I met someone new, just for a few moments, on Tuesday.
Him: “Wouldn’t it be better if our teams walked over to talk to each other now and again !?”
Me: “You and I are going to get on!”
I don’t properly beam very often.
We met at greater length on Thursday.
We speed talked, finished each others sentences and laughed a lot. We disagreed on a few things, but agreed on many more. We despaired of the pettiness we encounter in corporate life, and of how cowardice + spurious technology + the misuse of hierarchy = unnecessary conflict.
He pointed out how much more difficult it is to dislike someone that you’ve actually met. The meeting paused while I wrote that down.
Getting better and better at what we do is a whole lot easier when we face facts, connect and collaborate. I’ve offered a pair of shoes to whoever in my team gets out there and does this most persistently and fearlessly (not the same as recklessly), doubtless making some new friends along the way.
I read a blog recently by Alison Chisnell, thehrjuggler.wordpress.com , about gender balance in senior leadership roles.
An interesting piece about how to create an environment in which women can succeed and get to the top. This ranged from support communities, coaching and explicit pathways to quotas (isnt that Latin for, “unintended consequence” ?). All potentially good stuff, but all of which need to be done continuously for the result to be sustained. I doubt many organisations could keep that up in the long term.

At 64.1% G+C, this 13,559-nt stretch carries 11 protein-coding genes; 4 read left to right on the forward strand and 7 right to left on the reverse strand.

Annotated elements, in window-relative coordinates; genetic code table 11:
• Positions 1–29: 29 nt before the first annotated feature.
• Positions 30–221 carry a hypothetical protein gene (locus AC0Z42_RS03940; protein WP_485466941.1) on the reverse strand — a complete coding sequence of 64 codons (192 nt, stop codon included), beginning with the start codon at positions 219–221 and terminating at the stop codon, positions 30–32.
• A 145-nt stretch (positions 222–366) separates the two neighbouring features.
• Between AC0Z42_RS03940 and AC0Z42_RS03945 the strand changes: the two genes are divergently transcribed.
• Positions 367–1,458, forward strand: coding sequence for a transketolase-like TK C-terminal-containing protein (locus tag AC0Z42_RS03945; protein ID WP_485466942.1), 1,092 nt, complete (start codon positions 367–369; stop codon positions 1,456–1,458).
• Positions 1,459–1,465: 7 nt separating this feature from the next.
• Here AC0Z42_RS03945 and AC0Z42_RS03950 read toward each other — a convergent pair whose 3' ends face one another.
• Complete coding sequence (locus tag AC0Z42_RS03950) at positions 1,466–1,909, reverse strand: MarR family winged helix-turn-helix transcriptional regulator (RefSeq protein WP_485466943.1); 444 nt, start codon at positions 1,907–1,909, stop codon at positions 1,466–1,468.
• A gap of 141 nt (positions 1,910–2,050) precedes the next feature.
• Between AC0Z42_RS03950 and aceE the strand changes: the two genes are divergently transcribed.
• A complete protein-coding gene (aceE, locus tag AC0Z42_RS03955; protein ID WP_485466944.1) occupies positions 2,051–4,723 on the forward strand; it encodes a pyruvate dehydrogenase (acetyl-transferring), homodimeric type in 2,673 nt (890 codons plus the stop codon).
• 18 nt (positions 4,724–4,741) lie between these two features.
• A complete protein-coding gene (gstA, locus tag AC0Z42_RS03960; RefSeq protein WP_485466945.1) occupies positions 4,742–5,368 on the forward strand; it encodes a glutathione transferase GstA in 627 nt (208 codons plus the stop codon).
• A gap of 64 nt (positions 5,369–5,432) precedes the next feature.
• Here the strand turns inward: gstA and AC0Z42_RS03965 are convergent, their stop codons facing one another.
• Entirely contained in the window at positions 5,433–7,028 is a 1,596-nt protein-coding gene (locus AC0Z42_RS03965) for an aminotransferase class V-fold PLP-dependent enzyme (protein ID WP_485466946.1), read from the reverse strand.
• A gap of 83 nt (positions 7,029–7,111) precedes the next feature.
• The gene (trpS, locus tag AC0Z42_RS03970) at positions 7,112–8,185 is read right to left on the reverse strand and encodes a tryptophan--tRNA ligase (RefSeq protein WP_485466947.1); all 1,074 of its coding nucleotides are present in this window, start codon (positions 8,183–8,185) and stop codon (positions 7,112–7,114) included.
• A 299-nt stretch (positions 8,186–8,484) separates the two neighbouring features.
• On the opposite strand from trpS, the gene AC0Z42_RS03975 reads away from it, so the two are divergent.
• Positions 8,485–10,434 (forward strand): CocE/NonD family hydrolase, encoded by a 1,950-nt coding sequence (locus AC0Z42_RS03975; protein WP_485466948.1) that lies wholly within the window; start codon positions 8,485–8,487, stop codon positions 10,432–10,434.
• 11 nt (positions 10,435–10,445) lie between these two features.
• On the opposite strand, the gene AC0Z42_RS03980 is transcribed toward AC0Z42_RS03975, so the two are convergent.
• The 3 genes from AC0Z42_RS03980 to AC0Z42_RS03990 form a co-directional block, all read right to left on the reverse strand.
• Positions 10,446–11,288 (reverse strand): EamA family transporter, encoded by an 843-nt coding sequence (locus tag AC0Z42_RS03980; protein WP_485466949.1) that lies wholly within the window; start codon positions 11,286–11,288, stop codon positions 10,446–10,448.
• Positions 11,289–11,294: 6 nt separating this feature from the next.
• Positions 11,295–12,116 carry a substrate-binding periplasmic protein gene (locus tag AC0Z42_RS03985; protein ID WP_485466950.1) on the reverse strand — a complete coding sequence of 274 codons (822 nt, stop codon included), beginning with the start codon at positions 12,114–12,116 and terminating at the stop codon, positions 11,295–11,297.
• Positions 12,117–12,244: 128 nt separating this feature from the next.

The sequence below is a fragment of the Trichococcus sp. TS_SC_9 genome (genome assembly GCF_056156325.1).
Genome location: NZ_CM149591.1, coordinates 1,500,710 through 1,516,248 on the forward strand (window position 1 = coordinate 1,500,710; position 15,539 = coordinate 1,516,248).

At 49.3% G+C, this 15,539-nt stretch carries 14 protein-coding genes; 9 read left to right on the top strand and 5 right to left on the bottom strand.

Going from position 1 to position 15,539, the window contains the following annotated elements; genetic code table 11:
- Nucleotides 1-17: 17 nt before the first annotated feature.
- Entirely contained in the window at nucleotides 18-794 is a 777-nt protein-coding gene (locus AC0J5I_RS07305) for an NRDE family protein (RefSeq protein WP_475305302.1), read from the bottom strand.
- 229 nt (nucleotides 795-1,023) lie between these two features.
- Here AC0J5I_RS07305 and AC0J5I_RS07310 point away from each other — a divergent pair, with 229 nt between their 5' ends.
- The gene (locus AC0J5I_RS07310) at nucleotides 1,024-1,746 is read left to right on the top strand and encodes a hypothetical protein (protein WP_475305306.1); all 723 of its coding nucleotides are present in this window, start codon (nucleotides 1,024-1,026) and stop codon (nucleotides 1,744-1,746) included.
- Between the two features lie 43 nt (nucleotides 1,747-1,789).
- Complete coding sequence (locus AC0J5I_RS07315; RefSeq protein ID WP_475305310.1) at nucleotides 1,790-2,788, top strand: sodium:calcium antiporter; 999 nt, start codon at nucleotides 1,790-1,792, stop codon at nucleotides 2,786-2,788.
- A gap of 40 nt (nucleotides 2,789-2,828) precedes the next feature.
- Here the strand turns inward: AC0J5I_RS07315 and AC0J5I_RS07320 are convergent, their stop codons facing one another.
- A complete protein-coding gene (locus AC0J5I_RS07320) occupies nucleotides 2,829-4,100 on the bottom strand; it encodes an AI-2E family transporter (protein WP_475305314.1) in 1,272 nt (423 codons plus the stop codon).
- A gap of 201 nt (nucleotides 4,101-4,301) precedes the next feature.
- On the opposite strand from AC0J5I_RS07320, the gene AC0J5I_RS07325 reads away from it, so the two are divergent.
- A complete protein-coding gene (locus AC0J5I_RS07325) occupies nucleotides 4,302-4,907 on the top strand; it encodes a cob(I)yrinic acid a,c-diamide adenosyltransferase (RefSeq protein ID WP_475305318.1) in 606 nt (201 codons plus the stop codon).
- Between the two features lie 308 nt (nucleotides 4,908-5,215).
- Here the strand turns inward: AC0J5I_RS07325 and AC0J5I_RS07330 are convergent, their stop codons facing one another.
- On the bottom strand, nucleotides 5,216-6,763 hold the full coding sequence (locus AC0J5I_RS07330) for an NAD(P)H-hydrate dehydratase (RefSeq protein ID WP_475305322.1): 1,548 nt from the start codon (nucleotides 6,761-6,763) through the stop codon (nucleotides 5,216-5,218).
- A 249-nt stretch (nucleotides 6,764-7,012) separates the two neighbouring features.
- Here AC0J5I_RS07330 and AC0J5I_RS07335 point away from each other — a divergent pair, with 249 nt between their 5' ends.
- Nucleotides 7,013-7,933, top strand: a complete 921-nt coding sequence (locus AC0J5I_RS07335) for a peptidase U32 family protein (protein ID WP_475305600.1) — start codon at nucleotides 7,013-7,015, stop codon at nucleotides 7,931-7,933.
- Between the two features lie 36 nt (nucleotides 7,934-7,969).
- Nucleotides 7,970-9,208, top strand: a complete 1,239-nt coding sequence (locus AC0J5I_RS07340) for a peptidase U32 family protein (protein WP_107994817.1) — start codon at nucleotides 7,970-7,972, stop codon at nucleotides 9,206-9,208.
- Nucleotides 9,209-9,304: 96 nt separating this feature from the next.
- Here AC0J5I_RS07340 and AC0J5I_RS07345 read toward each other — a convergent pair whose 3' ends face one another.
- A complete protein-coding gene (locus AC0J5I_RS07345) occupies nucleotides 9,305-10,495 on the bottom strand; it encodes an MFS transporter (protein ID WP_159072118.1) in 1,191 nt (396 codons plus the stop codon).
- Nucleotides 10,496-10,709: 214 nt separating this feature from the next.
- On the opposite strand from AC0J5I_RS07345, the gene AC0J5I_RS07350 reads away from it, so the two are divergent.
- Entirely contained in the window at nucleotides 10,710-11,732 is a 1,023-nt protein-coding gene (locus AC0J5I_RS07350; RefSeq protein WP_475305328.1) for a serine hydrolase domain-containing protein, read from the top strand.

It reminded me of another article I read a while ago about the Dark Triad and the increasing prevalence of narcissists, psychopaths and machiavels at senior levels in many companies (I must say, not the one I work in, and I am not just saying that). A bit of googling, a witness I find it amusingly easy to lead, “Are men more prone to narcissism”, unsurprisingly leads to lots of articles that say just that, nonetheless led me to conclude that these traits are significantly more common in men than in women. My “research” also led me to conclude that writing for the FBI must be tremendously interesting.
Easy to say, but attend ruthlessly to the mix of personality traits in the top team, and my guess is you’ll find more women on boards, but as a by product of becoming a hugely more effective organisation, rather than as an end in itself. You’ll probably need the enabling pathways too for a while. Spare me the quotas… I suspect that will lead to senior women, but primarily those who behave like men. That’s not really the point is it.
A prize for anyone who spots where the title comes from.
As usual, Alison’s piece made me think. As usual, I’ve managed to comment a week after it came out and the world has moved on. So, narcissistically, I thought I’d comment on my own blog 🙂